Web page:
DARPA wants inflatable bundles to make rooms, walls or blockades – without human intervention

This one sounds a little like something Wile E Coyote might order from the Acme Co. to stop the Roadrunner.

The Defense Advanced Research Projects Agency (DARPA) announced that it is looking for information on the best way to build what it called a “ a compact system that can expand into a large structure, like a web, wall, blockade or barrier, without human intervention.

+More on Network World: The zany world of identified flying objects+

Specifically DARPA said it “envisions a compact system filled with a material and/or device that when remotely triggered, can expand by orders of magnitude and form a structure to prevent ingress or egress by a person/people.”

The program is called, naturally, Block Access to Deny Entry (BlockADE).

“For the purposes of this Request For Information, respondents may consider dimensional constraints of the compact delivery device to be a cylinder of 0.3 m diameter and 2 m length that can hold 300 lbs and should conceptualize the barrier as something which could deny/slow access to a person with hand tools (saw, hammer, axe, shovel, etc.).

“Significant advancements in existing technologies (foams, shape memory alloys, pop-up structures, polymers, rotary stamped materials, self-assembling technologies, adaptable/shape-changing concepts, etc.) and development of new components for future expandable concepts (alloys, monomers, autonomous systems and completely novel approaches) are of interest,” DARPA stated.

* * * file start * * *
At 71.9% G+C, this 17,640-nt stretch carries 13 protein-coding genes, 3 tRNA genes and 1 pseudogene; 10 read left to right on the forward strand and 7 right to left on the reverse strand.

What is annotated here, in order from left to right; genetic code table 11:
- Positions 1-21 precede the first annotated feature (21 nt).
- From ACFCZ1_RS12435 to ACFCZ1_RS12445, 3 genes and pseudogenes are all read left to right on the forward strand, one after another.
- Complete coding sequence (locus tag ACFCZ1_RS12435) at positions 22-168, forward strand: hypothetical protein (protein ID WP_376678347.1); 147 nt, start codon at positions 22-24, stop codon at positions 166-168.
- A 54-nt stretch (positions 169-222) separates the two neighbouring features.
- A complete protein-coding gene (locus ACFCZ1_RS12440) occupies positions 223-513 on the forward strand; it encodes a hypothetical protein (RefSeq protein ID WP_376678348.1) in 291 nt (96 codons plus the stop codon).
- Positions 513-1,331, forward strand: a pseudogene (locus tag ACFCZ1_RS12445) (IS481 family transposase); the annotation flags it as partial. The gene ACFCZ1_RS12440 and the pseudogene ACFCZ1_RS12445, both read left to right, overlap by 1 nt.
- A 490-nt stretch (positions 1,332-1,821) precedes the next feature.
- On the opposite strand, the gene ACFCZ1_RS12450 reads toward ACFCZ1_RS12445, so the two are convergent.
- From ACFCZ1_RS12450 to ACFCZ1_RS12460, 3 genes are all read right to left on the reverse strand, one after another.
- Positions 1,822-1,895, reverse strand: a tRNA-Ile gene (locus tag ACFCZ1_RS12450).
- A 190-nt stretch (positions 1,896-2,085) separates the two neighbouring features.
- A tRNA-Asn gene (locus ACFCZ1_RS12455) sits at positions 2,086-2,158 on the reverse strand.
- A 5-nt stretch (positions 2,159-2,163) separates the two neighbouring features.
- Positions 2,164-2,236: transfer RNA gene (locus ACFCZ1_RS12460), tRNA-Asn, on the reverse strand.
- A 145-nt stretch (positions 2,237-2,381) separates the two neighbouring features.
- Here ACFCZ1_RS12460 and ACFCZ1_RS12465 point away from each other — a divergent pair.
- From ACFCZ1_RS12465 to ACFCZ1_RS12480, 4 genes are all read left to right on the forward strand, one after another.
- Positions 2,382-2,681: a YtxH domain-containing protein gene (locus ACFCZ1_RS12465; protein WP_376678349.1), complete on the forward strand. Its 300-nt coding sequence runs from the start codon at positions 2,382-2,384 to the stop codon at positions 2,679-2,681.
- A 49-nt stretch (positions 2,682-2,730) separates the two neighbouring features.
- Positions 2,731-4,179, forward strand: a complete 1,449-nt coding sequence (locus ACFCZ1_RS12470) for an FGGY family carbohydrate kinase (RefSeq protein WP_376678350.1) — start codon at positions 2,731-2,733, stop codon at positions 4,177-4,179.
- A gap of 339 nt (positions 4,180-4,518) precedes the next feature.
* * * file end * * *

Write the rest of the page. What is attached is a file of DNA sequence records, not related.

Such deployable systems are expected to have many potential applications ranging from blocking access to munitions caches to creating temporary buildings for those left shelterless by natural disasters, the agency said.

Follow Michael Cooney on Twitter: nwwlayer8 and on Facebook

Check out these other hot stories:

Report defines barriers, calls for more research in bringing drones into US airspace

FBI goes national with $10,000 reward for info on anyone who points a laser at an aircraft

How do mobile location services threaten users?

Lockheed lands $915 million to begin space fence work

You’re under arrest! (Not with this scam you’re not)

Why do satellites tumble to death?

Google taps machine learning technology to zap data center electricity costs

DARPA: Big data needs Big search, Big analytics

From CSO: 7 security mistakes people make with their mobile device
Join the discussion
Be the first to comment on this article. Our Commenting Policies